Coco is visually stunning, culturally immersive and one of Pixar’s best movies yet. It has domestically made a whopping 89.6 million U.S. dollars at the box office and has been rated fresh (97%) on Rotten Tomatoes.
Miguel strumming Ernesto De La Cruz guitar and igniting the Land of the Dead. (Photo courtesy of Disney/Pixar).
Coco takes place on the Day of the Dead, a Mexican holiday in which one celebrates loved ones who’ve passed on. Miguel, a boy from a family of shoemakers, embarks on a coming-of-age journey as an aspiring musician. But he finds himself held back to pursue that dream, as his family has held a generation old ban on music ever since his great great great grandmother was left by a musician. In Miguel’s determination to follow his goals and be as great of a musician as his idol Ernesto De La Cruz, he finds himself in the Land of The Dead with the hope of unlocking his family’s past.
Many people have had been awaiting the release of Coco for months. I personally was very excited to see a culturally inspired Latino animated movie on the big screen with a company such as Pixar, the creators of the iconic movies such as Toy Story and The Incredibles, behind it.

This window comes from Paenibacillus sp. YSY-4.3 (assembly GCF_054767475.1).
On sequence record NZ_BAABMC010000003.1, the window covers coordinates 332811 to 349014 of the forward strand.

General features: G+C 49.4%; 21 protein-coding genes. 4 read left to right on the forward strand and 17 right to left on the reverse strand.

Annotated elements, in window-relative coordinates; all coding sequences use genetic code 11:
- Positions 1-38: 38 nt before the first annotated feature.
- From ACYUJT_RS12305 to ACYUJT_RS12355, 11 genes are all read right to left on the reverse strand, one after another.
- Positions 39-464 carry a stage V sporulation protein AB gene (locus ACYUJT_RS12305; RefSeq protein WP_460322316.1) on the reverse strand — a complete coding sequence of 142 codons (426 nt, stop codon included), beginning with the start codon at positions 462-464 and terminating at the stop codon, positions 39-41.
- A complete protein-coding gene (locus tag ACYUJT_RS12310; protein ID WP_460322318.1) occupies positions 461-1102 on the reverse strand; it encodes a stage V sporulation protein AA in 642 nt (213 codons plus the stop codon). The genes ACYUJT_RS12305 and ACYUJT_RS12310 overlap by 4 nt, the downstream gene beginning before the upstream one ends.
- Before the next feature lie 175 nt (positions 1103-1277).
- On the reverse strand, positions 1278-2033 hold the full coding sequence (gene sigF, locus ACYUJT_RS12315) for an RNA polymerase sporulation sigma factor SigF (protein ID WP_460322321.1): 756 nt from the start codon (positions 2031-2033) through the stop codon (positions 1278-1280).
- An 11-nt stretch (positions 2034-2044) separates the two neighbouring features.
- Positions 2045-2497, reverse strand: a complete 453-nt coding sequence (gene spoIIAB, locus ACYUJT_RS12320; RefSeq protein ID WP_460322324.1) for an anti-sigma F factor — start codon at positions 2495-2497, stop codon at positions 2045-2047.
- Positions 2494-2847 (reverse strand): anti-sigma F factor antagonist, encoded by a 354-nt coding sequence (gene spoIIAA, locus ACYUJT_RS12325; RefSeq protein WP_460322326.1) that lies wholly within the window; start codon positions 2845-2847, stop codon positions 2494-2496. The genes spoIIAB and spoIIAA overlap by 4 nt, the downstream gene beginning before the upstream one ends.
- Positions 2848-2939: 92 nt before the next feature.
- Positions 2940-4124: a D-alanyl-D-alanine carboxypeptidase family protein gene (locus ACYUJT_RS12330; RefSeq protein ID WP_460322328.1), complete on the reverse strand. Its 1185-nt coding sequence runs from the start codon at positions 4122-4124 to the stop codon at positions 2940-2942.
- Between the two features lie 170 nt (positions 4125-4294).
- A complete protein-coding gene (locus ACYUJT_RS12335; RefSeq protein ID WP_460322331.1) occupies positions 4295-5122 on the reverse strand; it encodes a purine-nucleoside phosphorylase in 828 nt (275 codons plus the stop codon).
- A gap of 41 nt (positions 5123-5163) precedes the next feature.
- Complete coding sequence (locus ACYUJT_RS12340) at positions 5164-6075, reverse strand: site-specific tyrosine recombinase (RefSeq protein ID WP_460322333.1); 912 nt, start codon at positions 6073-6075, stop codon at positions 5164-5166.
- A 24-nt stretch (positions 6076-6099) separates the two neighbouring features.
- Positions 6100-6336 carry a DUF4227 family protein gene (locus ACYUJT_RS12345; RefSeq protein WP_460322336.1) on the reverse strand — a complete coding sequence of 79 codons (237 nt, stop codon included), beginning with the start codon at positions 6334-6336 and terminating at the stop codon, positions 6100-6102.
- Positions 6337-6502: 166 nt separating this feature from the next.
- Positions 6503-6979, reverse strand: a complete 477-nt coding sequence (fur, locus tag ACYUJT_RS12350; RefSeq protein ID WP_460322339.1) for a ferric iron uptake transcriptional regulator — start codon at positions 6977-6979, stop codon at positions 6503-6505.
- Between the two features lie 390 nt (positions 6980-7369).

Coco gives ode to many things in Mexican culture, to the pan dulce, the elotes, the renowned chancla and traditional mariachi and folkloric wear. As a person of Mexican descent, it was refreshing to see a Hollywood production portray a healthy Mexican family. Pixar outdid themselves and accurately embraced Mexican customs, traditions, and mannerisms.
The scene from Coco where his abuela finds Miguel at the Mariachi Plaza. (Photo courtesy of Disney/Pixar).
From the visual concepts and colorful art to the soundful music, Coco is a wonderful movie for all. It has something to offer for everybody and serves as both a movie watching and cultural experience, Coco was all worth the wait and definitely all worth the money.
Photo courtesy of Disney/Pixar.